David Minton, developer of the mobile application called Splashpath explained how his app provides people with hands on information about accessibility to swimming pools in the UK. Accessibility referring to; distance to swimming pools, time tables and classes. At the same time it also offered a platform to connect with other swimmers, as the swimmers can indicate their favourite swimming pool, log in when they arrived at a swimming pool and keep track of the distances the swam. Additionally, Minton integrated accessibility information for people with a mobile disability by linking the application to information provided by DisabledGo. DisabledGo in this matter manages accessibility information for persons with disabilitues for all kinds of venues in the UK.

The sessions about Facebook and Couchsurfing could not directly be related to eAccess+, however if the website of Couchsurfing was fully accessible in terms of web accessibility, it could be used by persons who have a certain disability in common to exchange hospitality services.

A number of other sessions were attended, also offering a platform to discuss e-accessibility.

Nimrot discussed the accessibility of the WWW for older adults. The number of seniors using the WWW has increased. However, the WWW does not offer differentiation regarding the different user groups and is therefore not always user friendly for older adults. A homogenous perception of the user group causes the inconsideration of certain user barriers, which could constrain them in using the WWW.

Barriers include;

  1. Distance and access to internet
  2. Time to go on the internet
  3. Motivation; internet is not always perceived as safe
  4. Social relations (occupations) and psychological stability
  5. Energy to go on the internet
  6. Knowledge about using the internet
  7. Money to access a computer and/or internet
  8. Physical ability to use the internet

A number of these barriers can be addressed regarding the eAccess+ project, namely motivation, knowledge and physical ability. With regards to motivation and knowledge, more information can be provided to seniors about the use and safety on the internet. This could for example be realized by spreading brochures throughout elderly homes and elderly recreation centres, offer training sessions, social gatherings discussing internet etc. The 3rd barrier that could be addressed by the eAccess+ network is physical ability to use the internet. Physical barriers could include inability to use a keyboard, mouse, tablet or screen. These barriers have already been addressed by the eAccess+ team, but need continuing attention. Varying solutions have been developed to enabled everyone to use computer and mobile devices to go on the internet, however as the research points out, these solutions have not reached all users.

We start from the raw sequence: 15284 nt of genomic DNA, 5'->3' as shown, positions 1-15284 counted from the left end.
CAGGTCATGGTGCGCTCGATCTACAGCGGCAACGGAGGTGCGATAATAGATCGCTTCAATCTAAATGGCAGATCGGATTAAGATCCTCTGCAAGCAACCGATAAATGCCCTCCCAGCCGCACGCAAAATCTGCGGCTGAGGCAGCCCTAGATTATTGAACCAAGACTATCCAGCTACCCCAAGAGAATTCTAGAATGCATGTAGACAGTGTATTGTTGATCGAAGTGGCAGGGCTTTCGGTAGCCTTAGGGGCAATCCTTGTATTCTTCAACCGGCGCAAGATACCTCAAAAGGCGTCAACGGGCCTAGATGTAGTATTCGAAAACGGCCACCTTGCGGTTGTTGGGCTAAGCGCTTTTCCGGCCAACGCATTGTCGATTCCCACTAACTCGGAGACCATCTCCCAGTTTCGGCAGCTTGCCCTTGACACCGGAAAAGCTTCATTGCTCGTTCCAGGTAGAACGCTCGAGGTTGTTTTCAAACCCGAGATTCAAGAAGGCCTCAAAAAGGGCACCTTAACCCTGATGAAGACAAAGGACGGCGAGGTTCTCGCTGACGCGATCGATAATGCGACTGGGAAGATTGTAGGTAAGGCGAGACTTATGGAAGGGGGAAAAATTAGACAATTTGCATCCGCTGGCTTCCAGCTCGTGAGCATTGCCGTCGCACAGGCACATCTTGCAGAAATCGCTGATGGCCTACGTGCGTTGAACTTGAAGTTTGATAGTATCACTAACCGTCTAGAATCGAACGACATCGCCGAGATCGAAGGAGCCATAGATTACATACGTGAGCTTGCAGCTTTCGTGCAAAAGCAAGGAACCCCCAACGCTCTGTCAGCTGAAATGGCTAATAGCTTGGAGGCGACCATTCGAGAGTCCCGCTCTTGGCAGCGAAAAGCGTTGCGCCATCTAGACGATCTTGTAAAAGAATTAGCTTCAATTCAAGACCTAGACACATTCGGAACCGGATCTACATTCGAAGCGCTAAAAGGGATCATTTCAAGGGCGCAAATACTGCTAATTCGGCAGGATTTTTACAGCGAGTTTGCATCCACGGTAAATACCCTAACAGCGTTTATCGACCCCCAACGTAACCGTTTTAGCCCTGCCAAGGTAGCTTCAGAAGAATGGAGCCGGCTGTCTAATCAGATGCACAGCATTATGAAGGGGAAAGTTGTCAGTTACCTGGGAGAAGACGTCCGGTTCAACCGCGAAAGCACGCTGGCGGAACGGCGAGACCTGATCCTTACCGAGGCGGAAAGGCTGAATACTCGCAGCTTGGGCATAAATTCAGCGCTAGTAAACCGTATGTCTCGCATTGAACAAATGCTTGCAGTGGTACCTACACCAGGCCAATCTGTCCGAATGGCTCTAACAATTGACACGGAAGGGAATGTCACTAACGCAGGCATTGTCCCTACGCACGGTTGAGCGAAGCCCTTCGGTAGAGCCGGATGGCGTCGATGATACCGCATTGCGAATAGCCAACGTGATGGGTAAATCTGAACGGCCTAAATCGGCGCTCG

It is vital to make the solutions accessible for the potential users by:

  1. Improving communication about existence to end users, family and friends
  2. Reasonable pricing
  3. Make it available for end users, by developing a social program providing pwd’s with a computer and internet in order to improve inclusion, encourage creativity and encourage a social network (online and/or offline).

Finally, the issue of accessible transportation and use of this transportation was discussed. Accessible transportation in London was the topic of discussion. According to Minton, buses in London city centre offer improved accessibility, but are not often used by the intended end users. This indicates the end users do not want to use the buses even though they are accessible; the accessibility has not improved according to the needs of the end users or the improved accessibility is not communicated to the end users. This would be a separate study, but it is interesting to find out what has been done to communicate accessibility of buses in London to the end users.

Conclusion

To close, in the future of smart cities, considering modern as well as historic cities, venues might or might not be accessible to all users. An important notion for organisations, entrepreneurs and governments in order to make a city accessible for all (locals, tourists) is to "bring the places to the people, not the people to the places". Developments regarding e-accessibility play a crucial role with regard to this vision.

References

Dr. David Benyon is Professor Human Computer Systems at Edinburgh Napier University Scotland.

Carl Smith works at the Learning Technology Research Institute (LTRI), Faculty of Social Sciences and Humanties at London Metropolitan University.

David Minton, UK; ‘Sports App help improve participation through better information’. Session at XII World Leisure Organization Conference, Rimini 2012.

Galit Nimrot, Israel; ‘Going online: the technological trend in seniors’ leisure and the current state of research’. Session at XII World Leisure Organization Conference, Rimini 2012.